Michele Dougherty has never been to space in person, but as a Principal Investigator for the international Cassini spacecraft mission, she’s probably seen Saturn closer than anyone else has. Looking at Jupiter and Saturn through a homemade telescope as a child in South Africa, however, she had no idea she’d one day help lead missions to those far off specks of light.
Dougherty was born in South Africa and received a PhD from the University of Natal, where she studied wave-particle interactions (expertise that later in her career would help her analyze magnetic fields and atmospheres in outer space). After a fellowship in applied mathematics in Germany, she moved to Imperial College London, where she has remained ever since, currently serving as Professor of Space Physics.
Her early work on space research involved modeling Jupiter’s magnetic fields for the Ulysses mission. Later, she became involved with the Cassini mission, in charge of its magnetometer (MAG) instrument, which she and her team used to collect magnetic field data from Saturn and its moons. In one of her career’s most exciting moments, she detected unusual data from around one of Jupiter’s moons, Europa, and convinced the Cassini team to alter their planned orbit path so that she could investigate further. It took a lot of courage to stand up for herself, but it paid off. She was right; the anomalies in the data weren’t just “noise,” they were evidence of an atmosphere that could potentially support microbial life!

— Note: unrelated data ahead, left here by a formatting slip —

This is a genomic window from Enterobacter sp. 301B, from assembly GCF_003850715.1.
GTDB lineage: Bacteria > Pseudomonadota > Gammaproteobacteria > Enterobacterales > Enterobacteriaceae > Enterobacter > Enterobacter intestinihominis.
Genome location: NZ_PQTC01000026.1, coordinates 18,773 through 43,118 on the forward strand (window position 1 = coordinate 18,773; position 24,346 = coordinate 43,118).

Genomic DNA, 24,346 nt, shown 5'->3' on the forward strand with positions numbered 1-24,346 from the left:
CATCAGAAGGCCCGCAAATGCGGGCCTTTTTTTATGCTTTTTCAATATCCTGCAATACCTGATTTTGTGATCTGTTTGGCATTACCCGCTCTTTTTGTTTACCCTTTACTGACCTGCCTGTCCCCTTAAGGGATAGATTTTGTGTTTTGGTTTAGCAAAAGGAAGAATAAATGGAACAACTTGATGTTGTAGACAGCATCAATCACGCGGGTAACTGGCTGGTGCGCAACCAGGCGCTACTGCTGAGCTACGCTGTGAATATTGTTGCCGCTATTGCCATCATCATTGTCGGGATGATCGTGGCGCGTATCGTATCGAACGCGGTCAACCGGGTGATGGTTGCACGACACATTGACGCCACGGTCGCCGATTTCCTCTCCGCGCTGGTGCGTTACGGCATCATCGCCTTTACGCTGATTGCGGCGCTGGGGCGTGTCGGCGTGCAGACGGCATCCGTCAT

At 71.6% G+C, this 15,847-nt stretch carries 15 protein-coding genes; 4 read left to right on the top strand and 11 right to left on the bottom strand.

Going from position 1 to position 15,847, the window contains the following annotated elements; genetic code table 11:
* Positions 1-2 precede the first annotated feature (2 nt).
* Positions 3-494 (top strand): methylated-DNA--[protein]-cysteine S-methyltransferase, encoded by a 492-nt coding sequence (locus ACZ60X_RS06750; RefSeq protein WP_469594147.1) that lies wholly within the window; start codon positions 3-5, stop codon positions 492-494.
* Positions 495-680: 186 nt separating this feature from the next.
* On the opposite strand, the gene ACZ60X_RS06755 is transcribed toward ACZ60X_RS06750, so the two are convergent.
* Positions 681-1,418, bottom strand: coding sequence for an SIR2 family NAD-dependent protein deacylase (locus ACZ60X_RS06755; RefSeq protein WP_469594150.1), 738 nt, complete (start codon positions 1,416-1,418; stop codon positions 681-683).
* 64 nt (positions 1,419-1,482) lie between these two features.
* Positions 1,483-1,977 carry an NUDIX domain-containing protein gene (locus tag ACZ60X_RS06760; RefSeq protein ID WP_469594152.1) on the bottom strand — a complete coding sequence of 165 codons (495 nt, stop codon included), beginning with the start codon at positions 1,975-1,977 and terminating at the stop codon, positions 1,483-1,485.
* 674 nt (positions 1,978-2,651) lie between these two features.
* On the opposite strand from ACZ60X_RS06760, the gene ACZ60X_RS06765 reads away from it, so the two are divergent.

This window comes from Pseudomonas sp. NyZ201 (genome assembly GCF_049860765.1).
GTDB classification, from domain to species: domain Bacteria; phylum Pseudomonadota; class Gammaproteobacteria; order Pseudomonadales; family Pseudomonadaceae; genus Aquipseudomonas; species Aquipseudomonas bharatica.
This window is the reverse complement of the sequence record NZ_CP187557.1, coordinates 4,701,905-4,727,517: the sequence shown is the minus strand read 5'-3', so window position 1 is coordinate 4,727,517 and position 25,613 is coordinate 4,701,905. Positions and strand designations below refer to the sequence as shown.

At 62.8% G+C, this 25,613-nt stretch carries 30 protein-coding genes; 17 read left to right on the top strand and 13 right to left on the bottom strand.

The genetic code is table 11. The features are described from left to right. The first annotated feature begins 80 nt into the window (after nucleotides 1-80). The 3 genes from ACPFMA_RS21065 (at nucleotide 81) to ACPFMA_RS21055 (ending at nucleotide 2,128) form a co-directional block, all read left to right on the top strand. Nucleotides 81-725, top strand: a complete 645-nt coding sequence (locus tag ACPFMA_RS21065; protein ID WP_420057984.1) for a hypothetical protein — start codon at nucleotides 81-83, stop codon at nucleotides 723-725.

The Cassini mission ended last year, and Dougherty’s sights are once again set on Jupiter – with her “stellar” record leading Cassini’s MAG, she was chosen to lead the MAG of the European Space Agency (ESA)’s Jupiter Icy Moon Explorer (JUICE) spacecraft, scheduled to go into orbit around Jupiter’s largest moon, Ganymede by 2033.
In addition to “PhD,” Dougherty can now add “CBE” to her name, as it was announced last week as part of the UK’s “2018 New Years Honours” that she has been chosen to receive the title of “Commander of the Order of the British Empire” for her “services to UK physical science research.”
Photo Credit: Royal Society